Friday, October 11, 2019

MGM Style - Cedric Gibbons and the art of the golden age of Hollywood

 As long time readers of this blog may remember, I'm a huge fan of movies, particularly classics. A large part of that fascination may be for the sets and the most famous set designer is, of course, Cedric Gibbons. Of the many exciting books out this fall, one looks into his life and work, MGM Style, by Howard Gutner.
Filled with beautiful photography, a lot are of movies I've never heard of.  Not only was Gibbon's career prolific it was long-lived.  Even movies where he isn't listed as designer he was still the head creative director of all MGM pictures.  While he's primarily known for movies from the 30s & 40s, he was working until shortly before his death in 1960.
While MGM promoted him as a son of architects and a trained architect himself, this glossy version was far from the truth. Despite a lack of education he went on to have one of the most influential design careers of the 20th century. Gibbons even designed the Academy Award's Oscar statuette in 1928 (as well as his own notorious house)!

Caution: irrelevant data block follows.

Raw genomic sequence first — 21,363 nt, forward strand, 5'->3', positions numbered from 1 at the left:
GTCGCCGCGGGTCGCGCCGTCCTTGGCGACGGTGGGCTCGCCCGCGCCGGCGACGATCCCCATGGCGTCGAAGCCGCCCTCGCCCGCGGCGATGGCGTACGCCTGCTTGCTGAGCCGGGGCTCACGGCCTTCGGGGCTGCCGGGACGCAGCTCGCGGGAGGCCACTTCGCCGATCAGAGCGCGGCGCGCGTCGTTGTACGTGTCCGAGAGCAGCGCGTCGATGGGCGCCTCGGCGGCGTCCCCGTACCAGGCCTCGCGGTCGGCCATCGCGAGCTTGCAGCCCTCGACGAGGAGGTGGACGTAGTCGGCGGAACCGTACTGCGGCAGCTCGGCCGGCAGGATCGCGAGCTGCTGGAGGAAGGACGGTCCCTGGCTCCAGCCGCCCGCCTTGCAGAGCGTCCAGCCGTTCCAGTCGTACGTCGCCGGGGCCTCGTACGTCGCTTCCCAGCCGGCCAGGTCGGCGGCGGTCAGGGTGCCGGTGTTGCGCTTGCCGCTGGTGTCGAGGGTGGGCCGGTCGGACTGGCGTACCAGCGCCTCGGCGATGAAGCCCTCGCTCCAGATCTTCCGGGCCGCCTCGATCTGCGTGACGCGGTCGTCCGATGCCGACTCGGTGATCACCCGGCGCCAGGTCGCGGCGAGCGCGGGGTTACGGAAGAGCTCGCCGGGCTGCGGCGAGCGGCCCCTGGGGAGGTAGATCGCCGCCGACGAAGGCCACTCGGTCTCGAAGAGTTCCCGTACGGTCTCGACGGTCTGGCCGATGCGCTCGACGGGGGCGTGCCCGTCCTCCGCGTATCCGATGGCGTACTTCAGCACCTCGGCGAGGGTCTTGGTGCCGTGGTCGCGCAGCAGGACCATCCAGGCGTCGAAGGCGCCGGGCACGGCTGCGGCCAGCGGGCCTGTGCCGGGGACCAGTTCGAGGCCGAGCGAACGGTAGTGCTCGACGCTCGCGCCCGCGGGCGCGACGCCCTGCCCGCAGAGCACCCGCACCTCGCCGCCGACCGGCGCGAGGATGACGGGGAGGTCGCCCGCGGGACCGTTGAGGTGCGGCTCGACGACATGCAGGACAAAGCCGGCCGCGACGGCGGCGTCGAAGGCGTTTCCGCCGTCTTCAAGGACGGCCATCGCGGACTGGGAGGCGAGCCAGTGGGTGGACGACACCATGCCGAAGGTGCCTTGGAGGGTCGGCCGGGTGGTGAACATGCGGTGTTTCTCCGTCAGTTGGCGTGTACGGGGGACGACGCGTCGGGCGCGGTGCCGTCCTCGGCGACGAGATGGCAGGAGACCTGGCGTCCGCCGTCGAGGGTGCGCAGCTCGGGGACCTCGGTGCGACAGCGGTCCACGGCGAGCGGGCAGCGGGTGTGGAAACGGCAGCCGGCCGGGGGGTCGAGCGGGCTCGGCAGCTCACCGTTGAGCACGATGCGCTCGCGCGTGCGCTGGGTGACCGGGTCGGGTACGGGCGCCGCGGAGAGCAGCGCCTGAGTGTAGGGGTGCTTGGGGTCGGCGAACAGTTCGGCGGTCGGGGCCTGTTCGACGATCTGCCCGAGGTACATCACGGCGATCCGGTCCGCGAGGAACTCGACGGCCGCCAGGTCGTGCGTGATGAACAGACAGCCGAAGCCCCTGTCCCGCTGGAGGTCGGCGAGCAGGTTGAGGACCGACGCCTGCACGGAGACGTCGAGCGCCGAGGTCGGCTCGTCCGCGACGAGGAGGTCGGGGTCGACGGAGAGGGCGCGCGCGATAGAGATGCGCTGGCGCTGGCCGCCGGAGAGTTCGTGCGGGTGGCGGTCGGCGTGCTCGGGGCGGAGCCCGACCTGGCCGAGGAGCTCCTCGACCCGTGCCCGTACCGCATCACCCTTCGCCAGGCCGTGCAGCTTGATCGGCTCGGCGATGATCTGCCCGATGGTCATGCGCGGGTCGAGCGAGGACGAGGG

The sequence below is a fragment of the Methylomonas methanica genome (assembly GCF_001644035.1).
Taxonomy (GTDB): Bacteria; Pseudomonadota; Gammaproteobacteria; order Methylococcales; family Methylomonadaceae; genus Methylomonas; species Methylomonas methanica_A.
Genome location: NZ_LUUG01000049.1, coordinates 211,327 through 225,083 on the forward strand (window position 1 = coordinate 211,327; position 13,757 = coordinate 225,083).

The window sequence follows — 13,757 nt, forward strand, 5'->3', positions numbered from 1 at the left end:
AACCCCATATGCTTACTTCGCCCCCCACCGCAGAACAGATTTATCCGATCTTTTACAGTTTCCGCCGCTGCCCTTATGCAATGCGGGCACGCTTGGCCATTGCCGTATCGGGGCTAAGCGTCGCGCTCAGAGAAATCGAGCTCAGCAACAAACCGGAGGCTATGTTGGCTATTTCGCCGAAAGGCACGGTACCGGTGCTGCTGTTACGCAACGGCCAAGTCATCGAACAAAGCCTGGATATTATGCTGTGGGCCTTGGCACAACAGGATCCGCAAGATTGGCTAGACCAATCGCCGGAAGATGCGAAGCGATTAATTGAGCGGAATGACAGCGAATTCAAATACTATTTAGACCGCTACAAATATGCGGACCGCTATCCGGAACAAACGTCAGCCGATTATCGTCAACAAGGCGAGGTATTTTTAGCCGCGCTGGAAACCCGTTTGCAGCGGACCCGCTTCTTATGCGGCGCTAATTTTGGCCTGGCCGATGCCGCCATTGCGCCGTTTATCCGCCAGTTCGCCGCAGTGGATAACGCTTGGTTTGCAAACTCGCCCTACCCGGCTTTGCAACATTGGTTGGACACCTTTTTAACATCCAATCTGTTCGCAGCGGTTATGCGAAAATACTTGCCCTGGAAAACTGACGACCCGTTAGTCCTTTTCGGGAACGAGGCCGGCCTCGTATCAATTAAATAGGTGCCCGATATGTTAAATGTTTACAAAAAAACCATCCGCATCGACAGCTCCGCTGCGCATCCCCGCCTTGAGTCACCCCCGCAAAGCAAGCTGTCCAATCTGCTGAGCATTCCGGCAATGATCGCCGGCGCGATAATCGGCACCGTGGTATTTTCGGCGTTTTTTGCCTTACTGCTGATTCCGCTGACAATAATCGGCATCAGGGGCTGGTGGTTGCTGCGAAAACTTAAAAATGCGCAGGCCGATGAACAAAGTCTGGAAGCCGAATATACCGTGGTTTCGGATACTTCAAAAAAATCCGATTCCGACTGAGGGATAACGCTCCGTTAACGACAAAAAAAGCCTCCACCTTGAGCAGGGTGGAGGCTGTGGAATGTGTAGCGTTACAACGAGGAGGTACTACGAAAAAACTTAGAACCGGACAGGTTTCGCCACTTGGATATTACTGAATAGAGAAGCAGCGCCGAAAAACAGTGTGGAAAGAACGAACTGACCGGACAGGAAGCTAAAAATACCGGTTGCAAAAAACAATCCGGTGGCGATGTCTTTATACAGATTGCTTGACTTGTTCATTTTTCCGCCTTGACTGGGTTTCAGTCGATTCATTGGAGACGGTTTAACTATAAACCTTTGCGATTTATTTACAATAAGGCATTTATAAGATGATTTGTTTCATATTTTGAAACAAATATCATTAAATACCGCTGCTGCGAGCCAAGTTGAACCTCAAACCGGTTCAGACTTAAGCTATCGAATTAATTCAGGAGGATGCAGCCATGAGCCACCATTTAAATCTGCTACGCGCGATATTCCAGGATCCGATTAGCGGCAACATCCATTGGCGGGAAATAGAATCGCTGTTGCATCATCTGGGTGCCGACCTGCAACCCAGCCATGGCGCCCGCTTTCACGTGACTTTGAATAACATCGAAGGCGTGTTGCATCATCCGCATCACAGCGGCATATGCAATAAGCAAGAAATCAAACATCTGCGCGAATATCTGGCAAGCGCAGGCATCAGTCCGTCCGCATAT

When one thinks of art deco, one immediately thinks of the movies and sets such as these; a look defined by Gibbons.
Remember Crystal's bathtub in 1939's 'The Women'? Gibbons!
Above is the aforementioned house Gibbons designed for his glamorous wife, Dolores Del Rio. You may remember the house from Architectural Digest where it was recently featured after an extensive renovation. Read the story HERE.
I was very excited to receive my copy of this book, a must for any design library of both film buffs and early 20th century design!
All images courtesy Lyons Press